Neonatal Diabetes: An Expanding List of Genes Allows for Improved Diagnosis and Treatment
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- Greeley, S.A.W., Naylor, R.N., Philipson, L.H. et al. Curr Diab Rep (2011) 11: 519. doi:10.1007/s11892-011-0234-7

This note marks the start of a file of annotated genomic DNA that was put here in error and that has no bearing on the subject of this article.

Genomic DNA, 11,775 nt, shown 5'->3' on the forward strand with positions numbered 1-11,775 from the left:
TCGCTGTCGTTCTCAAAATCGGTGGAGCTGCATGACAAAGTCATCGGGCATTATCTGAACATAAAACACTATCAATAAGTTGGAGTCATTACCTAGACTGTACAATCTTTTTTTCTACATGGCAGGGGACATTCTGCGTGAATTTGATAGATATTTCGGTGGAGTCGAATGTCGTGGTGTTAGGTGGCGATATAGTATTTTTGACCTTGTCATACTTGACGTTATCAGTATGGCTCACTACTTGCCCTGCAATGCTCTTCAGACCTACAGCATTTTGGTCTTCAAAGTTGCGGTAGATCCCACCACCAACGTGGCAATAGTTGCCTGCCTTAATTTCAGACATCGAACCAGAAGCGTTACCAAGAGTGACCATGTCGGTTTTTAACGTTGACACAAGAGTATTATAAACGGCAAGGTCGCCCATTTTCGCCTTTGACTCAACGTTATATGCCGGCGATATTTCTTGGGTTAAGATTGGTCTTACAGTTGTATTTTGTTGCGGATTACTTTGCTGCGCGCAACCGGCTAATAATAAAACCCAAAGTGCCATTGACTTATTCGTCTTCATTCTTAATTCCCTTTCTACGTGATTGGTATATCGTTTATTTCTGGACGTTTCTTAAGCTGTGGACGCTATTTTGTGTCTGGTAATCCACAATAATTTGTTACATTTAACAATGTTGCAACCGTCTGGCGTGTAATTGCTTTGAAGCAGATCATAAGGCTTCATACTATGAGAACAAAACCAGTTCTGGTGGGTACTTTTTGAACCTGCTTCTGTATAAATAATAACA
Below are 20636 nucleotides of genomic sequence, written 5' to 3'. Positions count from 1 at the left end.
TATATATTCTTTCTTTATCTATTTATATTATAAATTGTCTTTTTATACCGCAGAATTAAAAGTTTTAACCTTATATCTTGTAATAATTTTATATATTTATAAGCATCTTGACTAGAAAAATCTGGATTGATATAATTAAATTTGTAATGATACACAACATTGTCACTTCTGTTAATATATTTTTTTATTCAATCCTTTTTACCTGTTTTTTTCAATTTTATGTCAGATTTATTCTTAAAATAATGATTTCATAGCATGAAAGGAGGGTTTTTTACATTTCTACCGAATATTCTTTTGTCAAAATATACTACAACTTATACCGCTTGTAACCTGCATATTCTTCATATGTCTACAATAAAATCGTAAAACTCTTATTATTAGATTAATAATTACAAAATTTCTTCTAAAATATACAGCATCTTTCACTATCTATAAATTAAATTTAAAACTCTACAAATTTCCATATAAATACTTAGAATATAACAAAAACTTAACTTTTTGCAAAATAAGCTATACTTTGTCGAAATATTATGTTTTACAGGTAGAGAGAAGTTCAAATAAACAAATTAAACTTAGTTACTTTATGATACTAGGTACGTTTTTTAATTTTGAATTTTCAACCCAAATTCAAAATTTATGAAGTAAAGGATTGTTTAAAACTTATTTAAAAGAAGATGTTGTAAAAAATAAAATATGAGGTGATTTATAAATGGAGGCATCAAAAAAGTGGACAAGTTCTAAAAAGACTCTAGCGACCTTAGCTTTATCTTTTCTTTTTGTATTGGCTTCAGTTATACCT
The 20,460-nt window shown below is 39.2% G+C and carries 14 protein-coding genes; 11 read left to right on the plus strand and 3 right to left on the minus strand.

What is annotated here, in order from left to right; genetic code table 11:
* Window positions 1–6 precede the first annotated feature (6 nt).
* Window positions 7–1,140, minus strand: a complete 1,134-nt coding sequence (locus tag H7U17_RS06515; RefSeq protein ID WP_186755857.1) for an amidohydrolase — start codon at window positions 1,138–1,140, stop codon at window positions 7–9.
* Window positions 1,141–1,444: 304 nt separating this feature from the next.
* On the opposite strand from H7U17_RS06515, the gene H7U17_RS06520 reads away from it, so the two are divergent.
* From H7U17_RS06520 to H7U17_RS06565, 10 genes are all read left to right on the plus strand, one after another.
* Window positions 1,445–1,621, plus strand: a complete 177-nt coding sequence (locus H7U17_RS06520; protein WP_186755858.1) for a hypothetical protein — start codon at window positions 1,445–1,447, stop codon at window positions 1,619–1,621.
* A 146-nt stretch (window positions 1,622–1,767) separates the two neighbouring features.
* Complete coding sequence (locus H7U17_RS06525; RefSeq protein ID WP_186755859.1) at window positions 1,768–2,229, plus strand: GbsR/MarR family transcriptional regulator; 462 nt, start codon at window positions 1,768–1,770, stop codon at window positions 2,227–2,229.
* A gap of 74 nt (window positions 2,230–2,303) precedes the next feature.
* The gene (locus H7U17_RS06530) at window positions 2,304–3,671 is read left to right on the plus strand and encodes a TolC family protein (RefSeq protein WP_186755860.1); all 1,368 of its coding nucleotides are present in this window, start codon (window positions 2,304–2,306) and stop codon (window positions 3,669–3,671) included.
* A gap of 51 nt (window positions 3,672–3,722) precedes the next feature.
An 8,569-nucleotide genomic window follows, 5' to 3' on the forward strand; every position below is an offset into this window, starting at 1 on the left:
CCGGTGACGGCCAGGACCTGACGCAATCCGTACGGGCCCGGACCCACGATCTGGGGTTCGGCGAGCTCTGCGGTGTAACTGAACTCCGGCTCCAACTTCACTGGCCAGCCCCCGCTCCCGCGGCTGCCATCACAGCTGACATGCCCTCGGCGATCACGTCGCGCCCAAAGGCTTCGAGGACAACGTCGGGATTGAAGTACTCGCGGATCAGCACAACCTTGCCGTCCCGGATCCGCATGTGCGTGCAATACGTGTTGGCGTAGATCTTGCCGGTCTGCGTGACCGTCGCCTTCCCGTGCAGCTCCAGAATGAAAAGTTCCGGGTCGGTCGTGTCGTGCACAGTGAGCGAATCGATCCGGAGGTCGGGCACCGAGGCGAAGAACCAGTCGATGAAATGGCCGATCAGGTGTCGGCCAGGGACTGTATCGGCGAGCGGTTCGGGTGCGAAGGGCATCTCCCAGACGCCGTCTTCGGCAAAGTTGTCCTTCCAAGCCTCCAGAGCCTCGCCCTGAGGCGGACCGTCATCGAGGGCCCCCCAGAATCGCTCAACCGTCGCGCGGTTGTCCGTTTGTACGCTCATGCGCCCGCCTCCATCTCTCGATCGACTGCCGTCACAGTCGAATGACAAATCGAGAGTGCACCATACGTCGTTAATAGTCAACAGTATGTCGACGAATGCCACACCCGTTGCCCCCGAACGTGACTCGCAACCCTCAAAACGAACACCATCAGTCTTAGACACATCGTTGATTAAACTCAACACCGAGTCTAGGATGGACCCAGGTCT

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There has been major progress in recent years uncovering the genetic causes of diabetes presenting in the first year of life. Twenty genes have been identified to date. The most common causes accounting for the majority of cases are mutations in the genes encoding the two subunits of the ATP-sensitive potassium channel (KATP), KCNJ11 and ABCC8, and the insulin gene (INS), as well as abnormalities in chromosome 6q24. Patients with activating mutations in KCNJ11 and ABCC8 can be treated with oral sulfonylureas in lieu of insulin injections. This compelling example of personalized genetic medicine leading to improved glucose regulation and quality of life may—with continued research—be repeated for other forms of neonatal diabetes in the future.